AI cameras enable real-time tracking of threatened animal species

Despite all the conservation efforts around the world, we are still fighting a losing battle to protect the diversity of life on Earth. An estimated 150 to 200 species of life on our planet become extinct every day, as wildlife faces cumulative threats from poaching, habitat loss and climate change. 

The application of technology to the protection of animal populations in the wild is now critical but knowing where animals are, where they are safe and how many remain is much more difficult than it sounds. As an upgrade to labour-intensive and costly ground surveys, LJMU found a new way of tracking animals in real-time using thermal infrared technology.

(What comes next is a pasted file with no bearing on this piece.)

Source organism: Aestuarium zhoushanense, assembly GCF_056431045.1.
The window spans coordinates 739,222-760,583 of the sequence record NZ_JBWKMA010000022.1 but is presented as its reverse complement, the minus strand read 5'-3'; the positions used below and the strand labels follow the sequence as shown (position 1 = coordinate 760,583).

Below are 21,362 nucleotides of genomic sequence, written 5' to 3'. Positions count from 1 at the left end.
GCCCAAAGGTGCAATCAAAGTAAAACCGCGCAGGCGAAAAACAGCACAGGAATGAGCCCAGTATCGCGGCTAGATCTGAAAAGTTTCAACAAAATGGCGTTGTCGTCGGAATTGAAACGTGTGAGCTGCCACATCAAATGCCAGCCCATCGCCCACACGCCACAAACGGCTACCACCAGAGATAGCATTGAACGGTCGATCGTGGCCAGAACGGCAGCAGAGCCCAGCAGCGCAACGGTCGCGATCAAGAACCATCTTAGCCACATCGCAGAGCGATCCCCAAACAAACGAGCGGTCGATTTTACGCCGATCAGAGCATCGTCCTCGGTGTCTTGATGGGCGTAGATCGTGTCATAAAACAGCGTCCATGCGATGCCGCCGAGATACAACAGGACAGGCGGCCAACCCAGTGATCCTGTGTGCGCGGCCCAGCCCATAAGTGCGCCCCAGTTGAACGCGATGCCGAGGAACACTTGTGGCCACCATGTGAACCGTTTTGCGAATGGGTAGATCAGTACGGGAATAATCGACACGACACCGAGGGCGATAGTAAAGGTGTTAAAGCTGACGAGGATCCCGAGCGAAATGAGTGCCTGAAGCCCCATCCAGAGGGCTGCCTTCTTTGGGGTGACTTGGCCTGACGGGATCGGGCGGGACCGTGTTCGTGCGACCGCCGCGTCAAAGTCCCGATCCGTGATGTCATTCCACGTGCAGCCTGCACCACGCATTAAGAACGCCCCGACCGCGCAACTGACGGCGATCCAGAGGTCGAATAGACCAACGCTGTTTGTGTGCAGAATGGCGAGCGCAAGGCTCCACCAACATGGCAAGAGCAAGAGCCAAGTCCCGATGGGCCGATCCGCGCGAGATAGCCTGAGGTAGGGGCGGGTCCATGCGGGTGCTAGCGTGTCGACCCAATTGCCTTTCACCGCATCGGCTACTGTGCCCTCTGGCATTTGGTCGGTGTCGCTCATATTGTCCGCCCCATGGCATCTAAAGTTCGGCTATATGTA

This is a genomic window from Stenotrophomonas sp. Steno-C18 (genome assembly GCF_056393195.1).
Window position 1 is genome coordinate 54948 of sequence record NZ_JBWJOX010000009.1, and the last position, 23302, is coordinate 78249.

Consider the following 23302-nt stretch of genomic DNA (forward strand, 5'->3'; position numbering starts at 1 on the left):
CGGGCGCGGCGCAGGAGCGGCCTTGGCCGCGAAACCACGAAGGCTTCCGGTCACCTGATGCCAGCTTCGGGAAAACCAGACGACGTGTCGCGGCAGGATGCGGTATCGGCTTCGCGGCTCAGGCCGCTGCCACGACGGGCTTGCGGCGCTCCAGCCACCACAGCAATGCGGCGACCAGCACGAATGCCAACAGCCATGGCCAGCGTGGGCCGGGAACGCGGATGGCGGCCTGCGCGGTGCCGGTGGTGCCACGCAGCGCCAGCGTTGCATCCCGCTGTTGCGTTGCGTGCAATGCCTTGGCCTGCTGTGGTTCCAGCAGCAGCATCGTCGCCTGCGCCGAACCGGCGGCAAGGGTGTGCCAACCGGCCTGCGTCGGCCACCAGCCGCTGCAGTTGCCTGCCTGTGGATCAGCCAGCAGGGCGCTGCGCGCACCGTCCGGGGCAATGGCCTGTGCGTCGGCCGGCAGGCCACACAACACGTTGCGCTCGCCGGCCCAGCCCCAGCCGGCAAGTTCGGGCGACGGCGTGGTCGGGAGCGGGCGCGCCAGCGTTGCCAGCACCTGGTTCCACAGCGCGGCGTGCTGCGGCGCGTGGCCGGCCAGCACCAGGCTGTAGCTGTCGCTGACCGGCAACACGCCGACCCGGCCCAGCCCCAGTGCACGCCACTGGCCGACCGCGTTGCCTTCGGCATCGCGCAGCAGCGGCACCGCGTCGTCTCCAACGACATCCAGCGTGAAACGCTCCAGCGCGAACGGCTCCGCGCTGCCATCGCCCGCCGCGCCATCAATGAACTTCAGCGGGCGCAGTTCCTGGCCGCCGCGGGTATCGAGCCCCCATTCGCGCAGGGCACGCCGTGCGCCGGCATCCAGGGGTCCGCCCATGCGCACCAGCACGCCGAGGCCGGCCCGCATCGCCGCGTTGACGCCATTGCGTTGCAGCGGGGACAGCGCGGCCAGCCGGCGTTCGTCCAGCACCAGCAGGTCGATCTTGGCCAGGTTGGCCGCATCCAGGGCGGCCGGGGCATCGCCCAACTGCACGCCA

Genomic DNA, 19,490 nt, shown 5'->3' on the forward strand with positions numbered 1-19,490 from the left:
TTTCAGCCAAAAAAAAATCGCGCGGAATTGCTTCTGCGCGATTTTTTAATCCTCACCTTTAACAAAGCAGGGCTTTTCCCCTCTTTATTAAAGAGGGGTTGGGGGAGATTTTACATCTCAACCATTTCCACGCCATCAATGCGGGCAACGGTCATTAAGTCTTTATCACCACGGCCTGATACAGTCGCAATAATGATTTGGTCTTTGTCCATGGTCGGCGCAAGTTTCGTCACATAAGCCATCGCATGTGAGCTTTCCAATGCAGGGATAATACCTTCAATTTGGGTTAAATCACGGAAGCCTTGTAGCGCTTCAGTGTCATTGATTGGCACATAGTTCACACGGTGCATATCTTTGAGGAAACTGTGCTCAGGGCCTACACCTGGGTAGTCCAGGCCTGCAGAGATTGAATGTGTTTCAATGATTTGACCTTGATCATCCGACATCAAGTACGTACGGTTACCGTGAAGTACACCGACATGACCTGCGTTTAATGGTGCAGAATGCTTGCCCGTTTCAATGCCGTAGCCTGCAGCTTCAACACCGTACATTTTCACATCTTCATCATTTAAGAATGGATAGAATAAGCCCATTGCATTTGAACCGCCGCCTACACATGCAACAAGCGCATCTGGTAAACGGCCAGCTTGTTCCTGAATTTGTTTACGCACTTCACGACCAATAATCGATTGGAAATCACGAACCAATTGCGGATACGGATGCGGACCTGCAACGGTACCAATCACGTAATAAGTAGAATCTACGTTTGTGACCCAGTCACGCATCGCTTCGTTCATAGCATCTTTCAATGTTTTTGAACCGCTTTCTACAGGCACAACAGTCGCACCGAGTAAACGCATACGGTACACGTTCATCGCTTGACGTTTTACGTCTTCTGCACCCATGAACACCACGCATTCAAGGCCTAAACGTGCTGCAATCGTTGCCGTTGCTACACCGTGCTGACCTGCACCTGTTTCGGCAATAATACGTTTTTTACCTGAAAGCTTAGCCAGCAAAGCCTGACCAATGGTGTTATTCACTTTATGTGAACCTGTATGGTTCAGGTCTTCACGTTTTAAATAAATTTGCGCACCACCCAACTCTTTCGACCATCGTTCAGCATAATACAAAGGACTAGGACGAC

Following tests at Knowsley Safari to train the software to recognise different types of animals in different landscapes and terrains, the team is embarking on field tests with endangered species. We are now testing the technology with 10 leading conservation agencies. The Durrell Trust, in Madagascar used the system to record lemur densities and collected as much data in three 20-minute flights that previously required 24 weeks. Scaling-up this programme would increase survey efficiency 100-fold, the organisation said.


Professor Serge Wich

Professor Steven Longmore

Professor Paul Fergus

Dr Paul Chalmers